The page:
The author writes of a new mother whose own mother undermines her confidence with well-meaning suggestions, and how a midwife must support but never interfere. She writes of: birth plans, birthing pools, FGM and death. She describes the mind-numbing exhaustion faced by staff working lengthy shifts in over-crowded wards where medical emergencies leave labouring women unattended. The professional script she must follow is designed to both minimise patient concern and protect the midwife.

The intense and unpredictable daily demands lead to regular burn-outs, something to which the author is not immune. The job takes a physical and mental toll that can be a challenge to sustain.

This is a fluently structured and fascinating account of a job that, even as a mother of three, I had not fully appreciated. I feel angry on behalf of these hard working professionals for the way our healthcare system is being managed and funded.

Yet the warmth and compassion with which this book is written provides a beguiling and entertaining read. The balance achieved is impressive – recommended for all.

My copy of this book was provided gratis by the publisher, Hutchinson.

Book Review: My Oxford

My Oxford, by Catherine Haines, is a short and very personal memoir of the author’s descent into anorexia. She posits that the eating disorder is akin to a religious belief where eating is regarded as a sin. Religions have long promoted fasting as virtuous, gluttony as weakness, bodily pleasure as morally suspect. In a world where thin is regarded as good this is an interesting angle from which to look at the disorder.

Anorexia is more than a desire to attain a fashionable ideal – to harbour a preoccupation with the superficial. It is a potentially fatal mental illness that raises issues within the sufferer about the way they wish to exist in a world that dictates behaviour yet admires self-control.

Catherine’s problems started in 2011 when, realising she had gained weight, she went on a diet. Her mother suggested the Cambridge Weight Plan which replaces meals with sachets of minerals and nutrients. Combining these with a daily meal of pure protein pushes the body to fuel itself with fat.

Having met her weight loss goals, Catherine moved to Oxford to study. Here she continued to restrict her intake to 1000 calories or less per day.

Catherine’s studies involved an exploration of the overlap between philosophy and literature, focusing on Hamlet. To be or not to be; to exist or not to exist; if life after death is better than life before then why seek to continue?

Despite being severely underweight Catherine continued to exercise and deny her body nourishment. When family and friends voiced concern, she would eat publicly to avoid their censure. She subsequently suffered guilt at all the calories consumed and was exhausted by the effort of her performance.

Catherine’s year at Oxford included a religious conversion during which she was confirmed and took her first communion. Her intended celebration was abandoned when she realised that she was now mentally incapable of eating. Her academic writing grew opaque and fragmented as she struggled to retain energy and reason. Not eating had become an addiction; denying the body its necessary fuel a way of conquering the self and finding salvation.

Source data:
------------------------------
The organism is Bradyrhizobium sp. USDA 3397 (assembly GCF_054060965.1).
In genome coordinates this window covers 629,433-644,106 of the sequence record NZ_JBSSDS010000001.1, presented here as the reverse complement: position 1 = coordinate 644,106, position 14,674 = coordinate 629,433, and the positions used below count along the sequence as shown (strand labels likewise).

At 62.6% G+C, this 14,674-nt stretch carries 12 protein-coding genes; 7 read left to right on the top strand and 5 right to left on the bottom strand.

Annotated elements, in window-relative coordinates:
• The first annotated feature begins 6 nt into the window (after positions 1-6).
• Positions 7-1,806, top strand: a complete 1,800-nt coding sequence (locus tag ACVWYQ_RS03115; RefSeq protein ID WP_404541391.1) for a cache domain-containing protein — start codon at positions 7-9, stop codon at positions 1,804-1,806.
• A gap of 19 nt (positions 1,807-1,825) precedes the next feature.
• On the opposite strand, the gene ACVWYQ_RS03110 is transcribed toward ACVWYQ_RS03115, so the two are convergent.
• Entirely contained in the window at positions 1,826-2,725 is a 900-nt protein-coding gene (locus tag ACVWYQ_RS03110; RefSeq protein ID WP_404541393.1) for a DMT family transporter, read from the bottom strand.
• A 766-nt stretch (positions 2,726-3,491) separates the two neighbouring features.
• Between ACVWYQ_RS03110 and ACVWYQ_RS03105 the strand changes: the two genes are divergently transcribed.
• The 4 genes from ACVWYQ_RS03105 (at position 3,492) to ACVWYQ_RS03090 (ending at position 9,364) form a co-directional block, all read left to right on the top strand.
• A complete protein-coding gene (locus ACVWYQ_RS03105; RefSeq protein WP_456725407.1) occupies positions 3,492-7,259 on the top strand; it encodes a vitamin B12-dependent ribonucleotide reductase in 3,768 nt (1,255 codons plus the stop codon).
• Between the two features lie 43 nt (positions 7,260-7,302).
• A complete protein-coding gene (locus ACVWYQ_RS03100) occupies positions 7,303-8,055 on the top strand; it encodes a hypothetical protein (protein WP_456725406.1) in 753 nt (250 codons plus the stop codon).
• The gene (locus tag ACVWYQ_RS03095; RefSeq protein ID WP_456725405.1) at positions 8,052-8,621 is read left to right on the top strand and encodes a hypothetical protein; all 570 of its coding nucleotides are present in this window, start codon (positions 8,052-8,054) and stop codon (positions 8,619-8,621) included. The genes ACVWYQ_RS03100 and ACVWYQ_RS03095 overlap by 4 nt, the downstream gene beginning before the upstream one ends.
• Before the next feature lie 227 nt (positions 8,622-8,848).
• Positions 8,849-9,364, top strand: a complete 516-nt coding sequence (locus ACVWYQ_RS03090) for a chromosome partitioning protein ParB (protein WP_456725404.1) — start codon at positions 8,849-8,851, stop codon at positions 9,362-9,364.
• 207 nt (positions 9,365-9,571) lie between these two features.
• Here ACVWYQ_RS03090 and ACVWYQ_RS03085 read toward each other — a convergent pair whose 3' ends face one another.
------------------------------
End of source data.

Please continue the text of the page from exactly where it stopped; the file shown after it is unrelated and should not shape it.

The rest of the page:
The writing is clear and concise, the reasoning of the sufferer well presented. It is not a misery memoir but rather an intelligent attempt to understand why skewed ways of thinking can develop such an iron grip on the psyche. It offers much to consider in how society blames those who eat ‘too much’ or ‘too little’, and the damaging consequences this can induce in their mental health.

My copy of this book was provided gratis by the publisher, New Welsh Rarebyte.

Book Review: No Place to Lay One’s Head

No Place to Lay One’s Head, by Françoise Frenkel (translated by Stephanie Smee), is a memoir written immediately following the author’s escape into Switzerland from Nazi occupied France in 1943. First published in 1945 by a Geneva based publishing house, the few copies printed were quickly forgotten. Rediscovered in 2015 the book was republished and subsequently translated. This edition includes a preface by Nobel laureate, Patrick Modiano. He writes:

“That curious impression I had upon reading No Place to Lay One’s Head was also the effect of hearing the voice of somebody whose face one can’t quite make out in the half-light and who is recounting an episode from their life.”

The tone of Frenkel’s writing is strangely detached, perhaps reflecting the trauma so recently suffered. She was fifty-three years old when she crossed into Switzerland and lived for a further thirty years, dying in Nice. Little is known of these later decades.

Born in 1889 to a wealthy Jewish family in Piotrków Trybunalski, an industrial town in Poland, Frenkel enjoyed beautiful books, music and intellectual conversation from a young age. She studied at the Sorbonne in Paris where she frequented the city’s libraries and bookshops. Her family back home lost many of their fine possessions during the occupation of the First World War but remained alive and well. The memoir does not detail what became of them later.